Also Listed As:  Sinus Infection; Sinus Inflammation
Signs and Symptoms
Risk Factors
Preventive Care
Treatment Approach
Surgery and Other Procedures
Nutrition and Dietary Supplements
Other Considerations
Warnings and Precautions
Prognosis and Complications
Supporting Research

Sinusitis refers to inflammation of the sinuses, which is generally caused by an infection (viral, bacterial, or fungal). The sinuses are air-filled spaces around the forehead, cheeks, and eyes that are lined with mucous membranes. Healthy sinuses are sterile (meaning that they contain no bacteria or other organisms) and open, allowing mucus to drain and air to circulate in the nasal passages. When inflamed, the sinuses become blocked with mucus and can become infected. Each year, over 30 million people (adults and children alike) get sinusitis in the United States at some point. Sinusitis can be acute (lasting anywhere from 2 to 8 weeks) or chronic, with symptoms lingering even longer than that.

Signs and Symptoms

The classic symptoms of acute sinusitis are listed below. These symptoms usually follow a cold that does not improve, or one that worsens after 5 to 7 days of symptoms.

  • Nasal congestion (rhinitis) 
  • Nasal discharge (yellow or green)
  • Postnasal drip (a sensation of fluid dripping down the back of your throat, particularly at night or when lying down) 
  • Headache, often described as a pressure-like pain
  • Pain behind the eyes 
  • Facial tenderness 
  • Toothache 
  • Cough, often worse at night
  • Sore throat (pharyngitis)
  • Fever (may be present) 
  • Bad breath 
  • Loss of smell 
  • General fatigue 
  • General sense of not feeling well (malaise) 

Symptoms of chronic sinusitis are the same as acute cases of sinusitis, but are milder and last longer than 8 weeks. Chronic sinusitis is most common in people who have allergies.


Sinusitis typically follows an upper respiratory infection (for example, the common cold) or an allergic reaction (like hay fever, also called allergic rhinitis). These can cause inflammation and swelling that prevents the sinuses from draining properly. This makes the sinuses a great place for organisms like bacteria, viruses, and fungus to live and grow rapidly.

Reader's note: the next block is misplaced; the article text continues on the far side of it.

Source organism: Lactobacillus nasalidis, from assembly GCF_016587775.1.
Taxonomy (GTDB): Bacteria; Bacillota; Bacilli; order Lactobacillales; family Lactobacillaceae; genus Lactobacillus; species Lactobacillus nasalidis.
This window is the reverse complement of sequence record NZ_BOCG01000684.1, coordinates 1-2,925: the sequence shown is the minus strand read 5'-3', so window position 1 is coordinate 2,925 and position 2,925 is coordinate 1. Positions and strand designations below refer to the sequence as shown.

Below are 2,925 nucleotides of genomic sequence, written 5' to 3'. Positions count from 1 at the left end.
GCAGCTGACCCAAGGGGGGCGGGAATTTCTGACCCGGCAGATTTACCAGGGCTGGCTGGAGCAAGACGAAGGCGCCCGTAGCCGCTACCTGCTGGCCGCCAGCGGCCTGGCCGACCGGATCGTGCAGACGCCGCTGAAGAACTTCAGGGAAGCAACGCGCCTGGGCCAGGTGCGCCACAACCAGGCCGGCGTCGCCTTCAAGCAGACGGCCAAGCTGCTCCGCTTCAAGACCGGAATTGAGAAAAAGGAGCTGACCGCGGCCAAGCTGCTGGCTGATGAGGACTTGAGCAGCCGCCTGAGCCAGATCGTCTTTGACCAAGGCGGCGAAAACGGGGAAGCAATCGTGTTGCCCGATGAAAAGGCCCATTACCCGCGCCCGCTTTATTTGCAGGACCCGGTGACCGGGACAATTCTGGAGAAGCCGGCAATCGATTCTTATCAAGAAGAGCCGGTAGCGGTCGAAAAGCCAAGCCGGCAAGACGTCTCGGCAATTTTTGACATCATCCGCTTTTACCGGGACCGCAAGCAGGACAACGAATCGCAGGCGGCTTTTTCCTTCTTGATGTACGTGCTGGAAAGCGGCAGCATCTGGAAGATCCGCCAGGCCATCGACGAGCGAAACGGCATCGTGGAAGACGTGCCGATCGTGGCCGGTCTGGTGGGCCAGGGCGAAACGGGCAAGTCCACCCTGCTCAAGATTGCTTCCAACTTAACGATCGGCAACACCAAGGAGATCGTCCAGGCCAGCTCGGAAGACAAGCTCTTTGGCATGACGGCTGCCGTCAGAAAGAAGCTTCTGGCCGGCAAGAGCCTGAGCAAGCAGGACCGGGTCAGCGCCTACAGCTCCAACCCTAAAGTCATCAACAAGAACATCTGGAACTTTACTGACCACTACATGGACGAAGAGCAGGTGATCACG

Other common causes for sinusitis include the following:

  • Allergies (hay fever, tobacco smoke, dry air, pollutants) 
  • Changes in atmospheric pressure (for example, from swimming or climbing high altitudes) 
  • Infections from dental problems 
  • Disease or an abnormal structure in the sinus area (such as nasal polyps, deviated septum, or nasal bone spur) 
  • Physical injury to the sinuses 
  • Bacteria, viruses, and fungi 

Poorly treated recurrent cases of sinusitis can cause chronic sinusitis.

Risk Factors
  • Young age or old age—the very young and very old are most at risk for serious upper respiratory tract infections and for complications from them 
  • History of asthma
  • Overuse of nasal decongestants 
  • Frequent swimming and/or diving 
  • Climbing or flying to high altitudes 
  • Nasal polyps (swellings in the nasal passage) or nasal bone spurs (projections of bone in the nose); nasal or facial tumors; or other structural abnormalities such as a deviated septum or cleft palate 
  • Dental infection 
  • Conditions that compromise your immune system such as human immunodeficiency virus (HIV), being on immunosuppressive medications (for example, following an organ transplant), or cancer, especially if you are receiving chemotherapy
  • People with one of a number of diseases that prevent the cilia (hairs that line the sinuses and help remove mucus) from working properly are also at risk. These diseases include: Kartagener's syndrome, cystic fibrosis, and immotile cilia syndrome 
  • Exposure to air pollution and cigarette smoke 
  • Pregnancy 
  • Gastroesophageal reflux disease (GERD), a disorder in which the acid from the stomach backs up into the esophagus 
  • Hospitalization, especially if the reason you are in the hospital is related to a head injury or you needed a tube inserted into the nose (for example, a nasogastric tube from your nose to your stomach) 


Your health care provider can generally make the diagnosis of sinusitis from your history (that is, asking you a series of specific, appropriate questions) and by examining you, with a focus on the sinuses and upper respiratory system. The simplest way to test for sinusitis is by percussing (tapping) or pressing over your sinuses (that is, on the forehead and cheekbones). If those areas are tender, there is likely to be inflammation and there may be an infection. Transillumination (shining a light through the sinuses) is another simple method that your doctor may use to test for sinus inflammation; if the light does not shine through, this indicates congestion.